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Federal agents being sent to Kenosha, Wisconsin, after protests turn deadly

The White House said Wednesday that 1,000 National Guard and over 200 federal law enforcement personnel, which include members of the FBI and U.S. Marshals, will be deployed to Kenosha, Wisconsin, to quell protests that have turned deadly. President Trump tweeted earlier Wednesday that he would be sending in the National Guard, and the Justice Department tweeted that FBI and federal marshals will be sent to the city. 

A 17-year-old is currently in custody after two people were shot to death and another was wounded during protests on Tuesday night in Kenosha. Protests erupted in the city after police shot Jacob Blake, a 29-year-old Black man, in the back several times on Sunday. 

Graphic cell phone footage from Tuesday night's protests showed what appeared to be a White man with a semi-automatic rifle opening fire. The man with the gun was seen walking with hands up toward officers, who drove past him. The Lake County, Illinois State's Attorney's office said Kyle Rittenhouse was in bond court this morning regarding being a fugitive from justice in Wisconsin, and is being held on no bond.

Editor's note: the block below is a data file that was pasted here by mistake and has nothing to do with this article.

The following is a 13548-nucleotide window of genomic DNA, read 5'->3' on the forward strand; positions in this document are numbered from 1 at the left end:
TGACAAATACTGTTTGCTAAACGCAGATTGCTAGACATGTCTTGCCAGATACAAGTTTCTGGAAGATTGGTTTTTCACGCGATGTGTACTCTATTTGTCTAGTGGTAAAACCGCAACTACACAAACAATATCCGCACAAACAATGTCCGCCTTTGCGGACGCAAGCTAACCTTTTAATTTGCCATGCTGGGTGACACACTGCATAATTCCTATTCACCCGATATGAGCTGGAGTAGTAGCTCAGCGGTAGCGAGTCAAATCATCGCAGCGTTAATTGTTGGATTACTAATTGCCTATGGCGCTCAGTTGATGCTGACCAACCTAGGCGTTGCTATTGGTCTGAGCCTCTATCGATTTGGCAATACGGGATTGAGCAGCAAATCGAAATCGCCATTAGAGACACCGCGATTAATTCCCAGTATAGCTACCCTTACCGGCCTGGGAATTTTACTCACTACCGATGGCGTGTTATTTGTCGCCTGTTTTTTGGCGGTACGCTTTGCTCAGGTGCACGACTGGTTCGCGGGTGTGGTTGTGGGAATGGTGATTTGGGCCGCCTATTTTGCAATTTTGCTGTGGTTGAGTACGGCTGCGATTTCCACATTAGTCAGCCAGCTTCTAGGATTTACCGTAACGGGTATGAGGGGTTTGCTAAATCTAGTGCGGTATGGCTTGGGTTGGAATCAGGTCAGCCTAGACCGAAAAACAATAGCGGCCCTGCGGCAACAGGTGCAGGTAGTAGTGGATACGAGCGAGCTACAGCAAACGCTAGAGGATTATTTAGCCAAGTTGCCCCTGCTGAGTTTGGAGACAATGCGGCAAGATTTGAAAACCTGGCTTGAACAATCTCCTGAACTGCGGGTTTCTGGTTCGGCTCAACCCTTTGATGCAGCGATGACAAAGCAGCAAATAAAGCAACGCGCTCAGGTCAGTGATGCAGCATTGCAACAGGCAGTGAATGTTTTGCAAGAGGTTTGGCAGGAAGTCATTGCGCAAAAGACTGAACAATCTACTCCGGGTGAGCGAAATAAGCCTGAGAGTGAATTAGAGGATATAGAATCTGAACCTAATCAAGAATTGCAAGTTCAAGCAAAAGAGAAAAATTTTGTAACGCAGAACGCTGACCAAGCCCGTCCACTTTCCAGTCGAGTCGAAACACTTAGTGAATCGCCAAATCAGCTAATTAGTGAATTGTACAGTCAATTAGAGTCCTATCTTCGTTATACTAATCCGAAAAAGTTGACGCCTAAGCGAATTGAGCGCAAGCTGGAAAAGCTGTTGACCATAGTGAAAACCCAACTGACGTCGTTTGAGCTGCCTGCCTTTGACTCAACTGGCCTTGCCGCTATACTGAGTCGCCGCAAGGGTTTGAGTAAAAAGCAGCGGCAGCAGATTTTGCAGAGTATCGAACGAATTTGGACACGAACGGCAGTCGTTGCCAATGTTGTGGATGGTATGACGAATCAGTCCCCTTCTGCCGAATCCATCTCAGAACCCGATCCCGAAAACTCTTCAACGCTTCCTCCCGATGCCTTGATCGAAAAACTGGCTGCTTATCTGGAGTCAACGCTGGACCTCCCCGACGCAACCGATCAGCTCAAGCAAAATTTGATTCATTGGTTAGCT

Wisconsin Governor Tony Evers said Wednesday that he had authorized 500 members of the state National Guard to assist local law enforcement. But the Republican Assembly Speaker, Robin Vos, criticized Evers, a Democrat, for not taking up Mr. Trump's offer to send in federal law enforcement earlier. 

Earlier this summer, federal agents were deployed to Portland to deal with ongoing protests at the federal courthouse under an executive order issued by Mr. Trump called "Operation Diligent Valor." After weeks of violent clashes that included federal agents deploying tear gas and arrests and amid the pleas of local officials for the agents to leave, Oregon's governor said on July 30 the agents would withdraw from the city. 

Mr. Trump has praised the actions of the federal agents in Portland, and said he would be deploying them to other cities to quell violence if needed. On Wednesday, he tweeted that Evers had "accepted federal assistance (Portland should do the same!)."

Adam Brewster and Andres Triay contributed reporting.

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